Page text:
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Update: Diet Soft Drinks

Author: Salvatore Iaquinta, M.D.
November, 2017 Issue

The risks and benefits of sugar substitutes have been argued and studied since their invention. For those of us not old enough to remember, saccharin was invented in 1879 and used as a food sweetener for decades before it was banned in 1912. It was allowed back into the market during World War I, where it has stayed. The next big contender didn’t show up on the market until 1951. 

Cyclamate was an accidental discovery made famous by one brilliant marketing move—the pink Sweet ’N Low package, which was an eye-catching alternative among the white sugar packets. During the same decade the first major diet soda, Diet Rite, was introduced and then the Coca Cola company followed up with Tab in 1963.

In 1970, the FDA banned cyclamate after studies showed it caused cancer in rats. Saccharin was placed on “hold” from 1977 to 1991 so that it could be studied. By the time the FDA declared saccharin wasn’t a carcinogen, the market had already found aspartame (Nutrasweet). Currently, aspartame is the most common diet soda sweetener. 

You’d think with decades of experiences with sweeteners and a number of controversies around them, we would have a better understanding of how they affect our bodies. A few recent studies highlight how little we know. One of the problems with studying the potential effects of diet soft drinks in people, is that it is nearly impossible to prove causality in problems that accumulate over the years. Many studies can only draw associations.

A study published in Stroke looked at nearly 2,900 adults for stroke risk and another 1,500 adults looking at dementia risk. They adjusted for the known major risk factors for these diseases (such as age, sex, smoking and physical activity). The hazard ratio for diet soda drinkers was nearly three times greater for both ischemic stroke and dementia. This made the news and some people got the impression that diet soda increases your risk of stroke or dementia by three-fold. But really, this is just an association, proving causality would be a much harder task. 

Other studies have examined how diet sodas affect our metabolism, risk of diabetes and weight. A few studies have shown that drinking diet soda daily increases the risk of diabetes, and one study shows the risk is incrementally higher with every soda consumed. Another study found that overweight people who switched to diet soda didn’t have any weight loss compared to those who stayed with sugary soda.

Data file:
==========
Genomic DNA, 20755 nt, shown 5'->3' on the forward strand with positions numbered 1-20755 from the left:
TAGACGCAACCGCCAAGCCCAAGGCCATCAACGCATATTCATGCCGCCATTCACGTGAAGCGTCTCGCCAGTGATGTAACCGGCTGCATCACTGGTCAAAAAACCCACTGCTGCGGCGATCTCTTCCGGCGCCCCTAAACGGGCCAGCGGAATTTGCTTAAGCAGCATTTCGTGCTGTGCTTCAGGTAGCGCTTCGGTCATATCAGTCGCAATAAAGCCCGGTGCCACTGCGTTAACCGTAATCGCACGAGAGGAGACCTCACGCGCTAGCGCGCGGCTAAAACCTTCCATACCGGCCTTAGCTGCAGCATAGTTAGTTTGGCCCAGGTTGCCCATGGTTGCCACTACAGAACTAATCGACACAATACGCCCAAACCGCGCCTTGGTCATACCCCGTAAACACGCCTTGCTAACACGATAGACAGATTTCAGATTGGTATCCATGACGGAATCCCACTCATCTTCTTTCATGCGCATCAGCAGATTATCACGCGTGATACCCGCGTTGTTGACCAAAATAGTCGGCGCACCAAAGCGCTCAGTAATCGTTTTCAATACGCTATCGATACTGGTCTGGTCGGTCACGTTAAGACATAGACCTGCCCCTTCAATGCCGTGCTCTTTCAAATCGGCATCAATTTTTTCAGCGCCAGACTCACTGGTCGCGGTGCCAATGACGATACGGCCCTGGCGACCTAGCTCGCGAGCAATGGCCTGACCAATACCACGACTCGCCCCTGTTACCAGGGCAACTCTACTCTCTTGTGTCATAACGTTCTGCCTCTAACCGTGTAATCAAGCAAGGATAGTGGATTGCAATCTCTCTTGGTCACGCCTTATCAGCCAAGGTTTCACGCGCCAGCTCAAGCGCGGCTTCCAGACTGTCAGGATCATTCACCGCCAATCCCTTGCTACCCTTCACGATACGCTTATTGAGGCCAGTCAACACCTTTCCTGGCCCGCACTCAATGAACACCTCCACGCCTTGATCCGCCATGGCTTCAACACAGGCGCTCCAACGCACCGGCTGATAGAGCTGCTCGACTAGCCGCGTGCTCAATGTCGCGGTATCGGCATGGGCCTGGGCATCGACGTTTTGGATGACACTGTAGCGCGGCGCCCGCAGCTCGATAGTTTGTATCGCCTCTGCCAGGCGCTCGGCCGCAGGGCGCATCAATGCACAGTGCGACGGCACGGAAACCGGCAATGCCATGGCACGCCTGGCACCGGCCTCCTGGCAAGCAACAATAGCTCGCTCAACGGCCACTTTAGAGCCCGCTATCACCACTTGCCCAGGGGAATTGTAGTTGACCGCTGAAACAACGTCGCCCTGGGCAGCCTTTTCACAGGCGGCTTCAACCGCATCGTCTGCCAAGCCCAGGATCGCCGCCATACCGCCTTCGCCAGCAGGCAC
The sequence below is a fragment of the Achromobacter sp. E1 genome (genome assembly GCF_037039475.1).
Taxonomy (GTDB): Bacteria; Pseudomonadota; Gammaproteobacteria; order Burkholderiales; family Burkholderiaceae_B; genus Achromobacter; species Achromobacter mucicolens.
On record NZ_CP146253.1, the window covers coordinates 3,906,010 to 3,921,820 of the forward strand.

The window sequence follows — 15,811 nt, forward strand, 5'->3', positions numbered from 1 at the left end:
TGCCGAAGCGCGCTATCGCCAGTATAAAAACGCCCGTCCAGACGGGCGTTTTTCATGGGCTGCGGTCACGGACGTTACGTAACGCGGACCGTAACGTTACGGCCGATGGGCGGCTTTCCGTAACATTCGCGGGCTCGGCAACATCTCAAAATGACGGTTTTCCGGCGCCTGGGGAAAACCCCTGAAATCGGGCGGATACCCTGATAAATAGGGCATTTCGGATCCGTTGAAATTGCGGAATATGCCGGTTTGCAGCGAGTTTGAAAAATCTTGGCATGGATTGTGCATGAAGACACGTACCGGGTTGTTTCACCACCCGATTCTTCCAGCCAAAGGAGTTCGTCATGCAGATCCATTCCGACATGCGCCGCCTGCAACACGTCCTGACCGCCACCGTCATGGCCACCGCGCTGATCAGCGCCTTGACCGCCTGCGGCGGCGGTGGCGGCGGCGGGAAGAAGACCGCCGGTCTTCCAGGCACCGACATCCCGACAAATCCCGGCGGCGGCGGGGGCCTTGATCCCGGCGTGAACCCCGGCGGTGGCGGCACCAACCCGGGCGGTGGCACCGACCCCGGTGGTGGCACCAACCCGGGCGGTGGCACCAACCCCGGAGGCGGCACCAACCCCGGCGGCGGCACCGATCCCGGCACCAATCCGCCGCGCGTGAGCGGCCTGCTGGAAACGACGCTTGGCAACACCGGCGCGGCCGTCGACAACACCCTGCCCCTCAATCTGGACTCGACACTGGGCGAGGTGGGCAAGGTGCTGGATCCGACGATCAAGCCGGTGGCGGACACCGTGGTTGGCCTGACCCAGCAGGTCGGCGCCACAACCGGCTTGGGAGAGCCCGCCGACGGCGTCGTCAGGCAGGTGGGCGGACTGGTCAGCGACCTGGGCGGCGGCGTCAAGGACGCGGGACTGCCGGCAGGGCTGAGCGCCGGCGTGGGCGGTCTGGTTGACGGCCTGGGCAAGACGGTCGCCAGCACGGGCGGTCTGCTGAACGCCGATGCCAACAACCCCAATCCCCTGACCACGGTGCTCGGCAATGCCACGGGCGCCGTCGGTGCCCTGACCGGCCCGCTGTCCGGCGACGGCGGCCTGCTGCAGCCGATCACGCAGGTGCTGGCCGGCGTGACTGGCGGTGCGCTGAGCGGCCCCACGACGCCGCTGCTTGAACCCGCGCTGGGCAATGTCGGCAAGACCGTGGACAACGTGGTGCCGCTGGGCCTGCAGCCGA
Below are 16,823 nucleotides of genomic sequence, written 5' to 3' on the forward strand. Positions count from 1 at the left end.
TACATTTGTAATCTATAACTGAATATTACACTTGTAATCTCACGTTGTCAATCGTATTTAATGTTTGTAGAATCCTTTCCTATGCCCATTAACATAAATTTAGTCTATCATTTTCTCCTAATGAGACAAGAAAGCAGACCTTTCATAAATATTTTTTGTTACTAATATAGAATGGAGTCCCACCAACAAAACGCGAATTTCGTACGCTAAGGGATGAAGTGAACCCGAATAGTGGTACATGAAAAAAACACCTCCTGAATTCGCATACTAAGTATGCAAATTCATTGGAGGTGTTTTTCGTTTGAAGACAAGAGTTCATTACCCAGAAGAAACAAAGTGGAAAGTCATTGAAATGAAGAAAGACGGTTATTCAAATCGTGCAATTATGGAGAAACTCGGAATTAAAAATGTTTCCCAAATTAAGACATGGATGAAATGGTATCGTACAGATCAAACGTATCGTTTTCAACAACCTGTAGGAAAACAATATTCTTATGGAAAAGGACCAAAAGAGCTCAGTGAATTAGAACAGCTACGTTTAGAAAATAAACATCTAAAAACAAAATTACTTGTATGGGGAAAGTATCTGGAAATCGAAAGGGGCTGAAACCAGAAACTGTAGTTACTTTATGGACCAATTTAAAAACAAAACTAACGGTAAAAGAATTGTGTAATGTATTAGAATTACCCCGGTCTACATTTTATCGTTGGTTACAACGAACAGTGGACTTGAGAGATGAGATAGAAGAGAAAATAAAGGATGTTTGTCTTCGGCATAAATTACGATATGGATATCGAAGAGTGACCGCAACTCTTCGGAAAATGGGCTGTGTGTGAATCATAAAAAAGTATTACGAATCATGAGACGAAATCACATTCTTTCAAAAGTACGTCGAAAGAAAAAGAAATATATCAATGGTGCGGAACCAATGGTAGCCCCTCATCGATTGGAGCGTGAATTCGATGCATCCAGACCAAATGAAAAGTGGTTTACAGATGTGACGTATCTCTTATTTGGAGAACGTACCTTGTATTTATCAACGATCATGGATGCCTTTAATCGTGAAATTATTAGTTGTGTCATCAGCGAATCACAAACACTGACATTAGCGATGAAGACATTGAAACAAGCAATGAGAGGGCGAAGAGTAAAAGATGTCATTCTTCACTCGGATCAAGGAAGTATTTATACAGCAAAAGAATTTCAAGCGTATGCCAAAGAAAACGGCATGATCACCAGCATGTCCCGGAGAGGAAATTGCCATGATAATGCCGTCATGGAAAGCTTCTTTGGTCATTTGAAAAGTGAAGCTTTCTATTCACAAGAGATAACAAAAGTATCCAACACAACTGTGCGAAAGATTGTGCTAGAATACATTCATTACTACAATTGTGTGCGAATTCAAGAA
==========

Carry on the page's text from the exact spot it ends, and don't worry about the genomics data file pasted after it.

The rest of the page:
We’ve spent so much time vilifying sugary soda—not that I’m promoting it—but we’ve failed to recognize that diet soda might not be any better. Why? One study found that overweight diet soda drinkers ate 90 to 200 more calories per day than non-diet soda drinkers.

One researcher hypothesized diet soda creates a psychological reason to reward yourself with something else high in calories. Meaning, you saved so many calories on a diet soda, why not have a doughnut? In the finance world, this is called penny wise, pound foolish. Let me be the first to say soda wise, pound foolish. 

But it could be more than basic psychology. A very recent study examined whether our satisfaction of eating something sweet is linked to the actual number of calories it contains. By using fMRI, researchers can “see” what part of the brain is active when someone feels “rewarded” (ingesting something they like). The researchers created a series of drinks with varying amounts of sweetness and calories by using a mix of tasteless sugars and calorie-less sweeteners. The expectation was that drinks high in sweetness and in calories would create a greater response in the brain. But it turned out that really sweet drinks with few calories and high- calorie drinks with little sweetness didn’t have the largest response. The mid-range drinks with a match of sweetness and calories (about 75 calories) had the biggest response.

In other words, our physiological response to a drink is dependent both on the calories of that drink and our perception of its sweetness. This could be the reason why diet soft drink consumers don’t actually lose weight - they never feel completely satisfied or satiated from a sweet, zero-calorie soda.

These studies might guide soft drink makers to create low-calorie sodas that make us feel more satiated, but even then, we’d be better off with just water.

Salvatore Iaquinta, M.D., is a head-and-neck surgeon at Kaiser Permanente. He is also the author of The Year They Tried to Kill Me.


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